If you work in the construction industry or closely with contractors, you’ve more than likely heard a contractor say at one point: “All of my jobs are making money. I don’t understand why I can’t make payroll.”
Maintaining profitability in an industry that’s struggled for years is definitely important; and having adequate cash flow in case of unforeseen circumstances ultimately separates the companies that succeed from the companies that fail. The reality is that more construction companies go out of business because of a lack of cash, rather than the inability to generate profits or obtain new work.
Cash flow management is challenging and rarely an exact science. Nonetheless, there are some simple action steps that can be taken to improve cash flow, boost cash reserves, and strengthen borrowing capacity.
By implementing critical best practices, you can better manage your company’s accounts receivable:
- Bill as early and as often as possible
- Negotiate billing and retention terms before a contract is signed
- Collect outstanding receivables often. Don’t wait until the receivables become past due before following up on the status, especially with new customers. Make a courtesy call to the customer between 25-30 days after the invoice was mailed in order ensure everything is in order and that a payment will be submitted by the due date
- Avoid being under–billed on projects. Always try to bill up to the job’s percentage of completion
- Change orders should be billed and collected as soon as possible after they are approved
Further, make sure you’re adequately handling your accounts payable by completing the following steps:
- Schedule payments by the due date to take advantage of possible discounts for early payment
- Mail checks as late as possible, but be sure to avoid late payment fees
- Match payments to subcontractors and suppliers with collections from related projects. This will help to avoid “job borrowing,” or borrowing cash received from one job to pay the bills of another job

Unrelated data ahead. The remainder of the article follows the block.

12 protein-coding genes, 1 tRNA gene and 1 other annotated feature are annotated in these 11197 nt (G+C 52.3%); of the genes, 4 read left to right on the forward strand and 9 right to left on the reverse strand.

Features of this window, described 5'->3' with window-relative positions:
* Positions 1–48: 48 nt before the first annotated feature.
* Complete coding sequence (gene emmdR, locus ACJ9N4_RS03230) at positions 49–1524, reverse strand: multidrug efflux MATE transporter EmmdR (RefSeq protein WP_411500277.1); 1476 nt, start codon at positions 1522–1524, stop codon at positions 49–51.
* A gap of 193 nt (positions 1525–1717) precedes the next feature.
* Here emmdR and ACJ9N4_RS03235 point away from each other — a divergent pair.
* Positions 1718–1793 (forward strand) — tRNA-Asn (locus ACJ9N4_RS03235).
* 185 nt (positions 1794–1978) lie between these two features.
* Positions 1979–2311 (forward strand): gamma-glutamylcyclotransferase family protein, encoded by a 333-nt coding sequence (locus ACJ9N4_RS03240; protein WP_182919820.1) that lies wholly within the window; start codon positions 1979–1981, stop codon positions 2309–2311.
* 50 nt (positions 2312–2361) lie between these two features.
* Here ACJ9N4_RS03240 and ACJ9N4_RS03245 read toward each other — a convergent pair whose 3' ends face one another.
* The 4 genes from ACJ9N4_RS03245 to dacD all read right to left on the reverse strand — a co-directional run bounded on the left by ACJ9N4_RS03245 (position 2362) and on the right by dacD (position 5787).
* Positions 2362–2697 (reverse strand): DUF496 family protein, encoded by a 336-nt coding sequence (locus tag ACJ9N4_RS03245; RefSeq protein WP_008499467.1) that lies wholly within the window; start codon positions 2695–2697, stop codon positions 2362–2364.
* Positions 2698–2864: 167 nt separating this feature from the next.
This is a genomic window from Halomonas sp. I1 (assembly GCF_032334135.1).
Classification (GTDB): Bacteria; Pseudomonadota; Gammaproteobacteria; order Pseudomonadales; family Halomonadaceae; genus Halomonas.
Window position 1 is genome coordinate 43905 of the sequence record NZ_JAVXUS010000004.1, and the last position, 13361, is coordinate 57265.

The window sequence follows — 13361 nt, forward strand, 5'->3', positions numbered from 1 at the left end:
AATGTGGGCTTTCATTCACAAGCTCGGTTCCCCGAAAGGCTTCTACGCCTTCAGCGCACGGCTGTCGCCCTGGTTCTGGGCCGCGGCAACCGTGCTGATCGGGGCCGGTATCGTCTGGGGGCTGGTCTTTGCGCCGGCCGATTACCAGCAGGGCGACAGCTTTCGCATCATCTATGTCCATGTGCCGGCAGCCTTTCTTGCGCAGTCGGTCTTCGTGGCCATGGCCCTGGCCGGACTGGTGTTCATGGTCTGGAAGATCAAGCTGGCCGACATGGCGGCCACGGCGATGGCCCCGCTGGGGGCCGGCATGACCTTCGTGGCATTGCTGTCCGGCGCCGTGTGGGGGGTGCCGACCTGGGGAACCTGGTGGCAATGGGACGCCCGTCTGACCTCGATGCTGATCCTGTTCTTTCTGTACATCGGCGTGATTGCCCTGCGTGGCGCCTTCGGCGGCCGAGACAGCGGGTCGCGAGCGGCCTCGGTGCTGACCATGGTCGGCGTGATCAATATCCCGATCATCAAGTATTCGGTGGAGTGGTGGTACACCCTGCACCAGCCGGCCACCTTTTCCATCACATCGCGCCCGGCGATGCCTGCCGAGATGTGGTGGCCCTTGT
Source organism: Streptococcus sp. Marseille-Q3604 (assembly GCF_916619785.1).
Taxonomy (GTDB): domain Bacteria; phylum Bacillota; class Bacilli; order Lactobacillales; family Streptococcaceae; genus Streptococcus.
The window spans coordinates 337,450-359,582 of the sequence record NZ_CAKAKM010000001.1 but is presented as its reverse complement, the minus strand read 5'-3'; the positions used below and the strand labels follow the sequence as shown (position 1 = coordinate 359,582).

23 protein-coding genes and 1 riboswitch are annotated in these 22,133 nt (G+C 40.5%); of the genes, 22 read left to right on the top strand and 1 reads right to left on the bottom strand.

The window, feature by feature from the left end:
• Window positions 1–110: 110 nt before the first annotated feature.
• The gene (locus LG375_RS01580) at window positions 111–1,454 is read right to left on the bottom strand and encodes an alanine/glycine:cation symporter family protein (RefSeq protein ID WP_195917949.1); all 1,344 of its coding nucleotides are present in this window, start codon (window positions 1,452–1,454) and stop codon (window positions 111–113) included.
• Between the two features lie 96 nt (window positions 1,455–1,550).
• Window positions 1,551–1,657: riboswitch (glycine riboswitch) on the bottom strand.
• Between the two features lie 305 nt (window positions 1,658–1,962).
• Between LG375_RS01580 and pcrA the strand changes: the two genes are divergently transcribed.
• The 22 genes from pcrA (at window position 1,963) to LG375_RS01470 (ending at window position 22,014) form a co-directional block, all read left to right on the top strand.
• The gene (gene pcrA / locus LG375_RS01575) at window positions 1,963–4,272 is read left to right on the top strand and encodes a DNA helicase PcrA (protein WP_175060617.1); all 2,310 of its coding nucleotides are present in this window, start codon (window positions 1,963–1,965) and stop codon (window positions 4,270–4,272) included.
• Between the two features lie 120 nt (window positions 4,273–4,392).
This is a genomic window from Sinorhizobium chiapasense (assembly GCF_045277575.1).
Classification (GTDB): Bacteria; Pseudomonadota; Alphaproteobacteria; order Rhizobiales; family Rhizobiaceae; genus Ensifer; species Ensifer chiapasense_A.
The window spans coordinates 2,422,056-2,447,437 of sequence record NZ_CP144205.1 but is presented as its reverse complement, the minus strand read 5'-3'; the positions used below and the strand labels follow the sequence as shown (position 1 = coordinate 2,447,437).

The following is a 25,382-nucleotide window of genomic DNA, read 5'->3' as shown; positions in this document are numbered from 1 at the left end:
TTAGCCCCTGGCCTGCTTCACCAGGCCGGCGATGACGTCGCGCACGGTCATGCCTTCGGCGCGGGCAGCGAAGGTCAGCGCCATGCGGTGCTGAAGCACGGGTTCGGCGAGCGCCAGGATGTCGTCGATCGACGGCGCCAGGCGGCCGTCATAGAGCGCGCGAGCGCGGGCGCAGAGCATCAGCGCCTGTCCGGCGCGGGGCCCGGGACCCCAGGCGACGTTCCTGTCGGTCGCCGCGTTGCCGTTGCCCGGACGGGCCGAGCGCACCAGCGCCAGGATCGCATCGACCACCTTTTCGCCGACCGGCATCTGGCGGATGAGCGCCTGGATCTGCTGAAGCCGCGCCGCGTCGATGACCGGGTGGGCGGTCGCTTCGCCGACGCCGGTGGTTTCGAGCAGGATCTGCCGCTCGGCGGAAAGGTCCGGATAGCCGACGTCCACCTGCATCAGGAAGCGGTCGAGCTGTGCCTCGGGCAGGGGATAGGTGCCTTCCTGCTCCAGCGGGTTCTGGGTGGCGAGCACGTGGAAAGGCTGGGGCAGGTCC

Financing is a critical component to achieving a successful, profitable construction company:
- Accounts receivable factoring can increase your cash flow
- Investigate asset based loans where the equipment that you own serves as collateral, and the amount of the loan is determined by the value of the equipment
- Consider borrowing on the cash surrender value of an officer’s life insurance, which is usually at a lower interest rate. This will increase cash in the company without having a negative effect on your financial statements
- Consider leasing equipment instead of purchasing. In most cases, the payments will be lower than financing, plus an investment is not made in a piece of equipment that depreciates in value or is only needed for one specific job
Monitoring and Communication
Lastly, a successful business is built on communication:
- Communication with outside parties (i.e. lenders, bonding agents, vendors, etc.) is crucial. Keep them informed of any changes in your business and prepare a realistic business plan to present
- Utilize your accounting software to produce reports that will assist you in monitoring cash flow. Three helpful reports include: Cash Flow by Project, Analysis of Cash Status on Uncompleted Contracts, and Revenue Analysis by Job
- Communicate to everyone in the company, especially estimators and project managers, what the company’s breakeven point is. Also communicate that the profitability of a job is not as important as the cash flow of the job
It’s important to be aware that even profitable companies with a strong backlog can face challenging times if they don’t have a handle on cash flow. Recognizing potential problems and having the ability to minimize their impact on your business is critical for the growth and well–being of your company. The implementation of the strategies listed above can help enhance your cash flow, stimulate the growth of your business, and help you reach the next level of success. Please contact us for more information.